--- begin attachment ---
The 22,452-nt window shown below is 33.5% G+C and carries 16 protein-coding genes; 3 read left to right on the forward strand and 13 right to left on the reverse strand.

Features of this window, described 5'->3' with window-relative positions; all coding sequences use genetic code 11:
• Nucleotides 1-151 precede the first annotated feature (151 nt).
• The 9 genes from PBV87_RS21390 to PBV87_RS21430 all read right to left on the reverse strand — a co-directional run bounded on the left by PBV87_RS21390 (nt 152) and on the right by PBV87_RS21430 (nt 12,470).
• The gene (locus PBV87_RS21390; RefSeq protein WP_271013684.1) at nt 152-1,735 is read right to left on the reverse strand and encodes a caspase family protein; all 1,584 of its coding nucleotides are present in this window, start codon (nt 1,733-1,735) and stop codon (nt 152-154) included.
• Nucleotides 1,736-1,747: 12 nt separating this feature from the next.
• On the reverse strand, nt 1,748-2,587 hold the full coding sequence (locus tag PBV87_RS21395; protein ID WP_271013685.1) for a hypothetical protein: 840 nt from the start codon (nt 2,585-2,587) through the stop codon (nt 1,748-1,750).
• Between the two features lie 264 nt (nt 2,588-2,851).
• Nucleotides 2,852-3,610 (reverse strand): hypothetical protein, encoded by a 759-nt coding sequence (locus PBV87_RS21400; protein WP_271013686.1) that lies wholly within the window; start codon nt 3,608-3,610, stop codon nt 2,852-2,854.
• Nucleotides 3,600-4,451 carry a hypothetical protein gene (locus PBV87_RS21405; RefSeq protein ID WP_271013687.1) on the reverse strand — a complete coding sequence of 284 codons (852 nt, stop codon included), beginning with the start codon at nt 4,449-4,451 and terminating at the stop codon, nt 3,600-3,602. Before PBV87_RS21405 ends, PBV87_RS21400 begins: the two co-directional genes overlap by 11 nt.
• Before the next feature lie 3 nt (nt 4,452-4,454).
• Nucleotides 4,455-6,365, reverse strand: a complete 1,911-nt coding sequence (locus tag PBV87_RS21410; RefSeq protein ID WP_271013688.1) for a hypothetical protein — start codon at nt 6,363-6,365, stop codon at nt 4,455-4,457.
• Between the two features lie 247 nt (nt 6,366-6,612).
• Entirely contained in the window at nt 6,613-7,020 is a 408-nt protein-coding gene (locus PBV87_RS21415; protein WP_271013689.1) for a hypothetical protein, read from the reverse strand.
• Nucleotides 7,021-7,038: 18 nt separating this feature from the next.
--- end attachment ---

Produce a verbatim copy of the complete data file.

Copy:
The 22,452-nt window shown below is 33.5% G+C and carries 16 protein-coding genes; 3 read left to right on the forward strand and 13 right to left on the reverse strand.

Features of this window, described 5'->3' with window-relative positions; all coding sequences use genetic code 11:
• Nucleotides 1-151 precede the first annotated feature (151 nt).
• The 9 genes from PBV87_RS21390 to PBV87_RS21430 all read right to left on the reverse strand — a co-directional run bounded on the left by PBV87_RS21390 (nt 152) and on the right by PBV87_RS21430 (nt 12,470).
• The gene (locus PBV87_RS21390; RefSeq protein WP_271013684.1) at nt 152-1,735 is read right to left on the reverse strand and encodes a caspase family protein; all 1,584 of its coding nucleotides are present in this window, start codon (nt 1,733-1,735) and stop codon (nt 152-154) included.
• Nucleotides 1,736-1,747: 12 nt separating this feature from the next.
• On the reverse strand, nt 1,748-2,587 hold the full coding sequence (locus tag PBV87_RS21395; protein ID WP_271013685.1) for a hypothetical protein: 840 nt from the start codon (nt 2,585-2,587) through the stop codon (nt 1,748-1,750).
• Between the two features lie 264 nt (nt 2,588-2,851).
• Nucleotides 2,852-3,610 (reverse strand): hypothetical protein, encoded by a 759-nt coding sequence (locus PBV87_RS21400; protein WP_271013686.1) that lies wholly within the window; start codon nt 3,608-3,610, stop codon nt 2,852-2,854.
• Nucleotides 3,600-4,451 carry a hypothetical protein gene (locus PBV87_RS21405; RefSeq protein ID WP_271013687.1) on the reverse strand — a complete coding sequence of 284 codons (852 nt, stop codon included), beginning with the start codon at nt 4,449-4,451 and terminating at the stop codon, nt 3,600-3,602. Before PBV87_RS21405 ends, PBV87_RS21400 begins: the two co-directional genes overlap by 11 nt.
• Before the next feature lie 3 nt (nt 4,452-4,454).
• Nucleotides 4,455-6,365, reverse strand: a complete 1,911-nt coding sequence (locus tag PBV87_RS21410; RefSeq protein ID WP_271013688.1) for a hypothetical protein — start codon at nt 6,363-6,365, stop codon at nt 4,455-4,457.
• Between the two features lie 247 nt (nt 6,366-6,612).
• Entirely contained in the window at nt 6,613-7,020 is a 408-nt protein-coding gene (locus PBV87_RS21415; protein WP_271013689.1) for a hypothetical protein, read from the reverse strand.
• Nucleotides 7,021-7,038: 18 nt separating this feature from the next.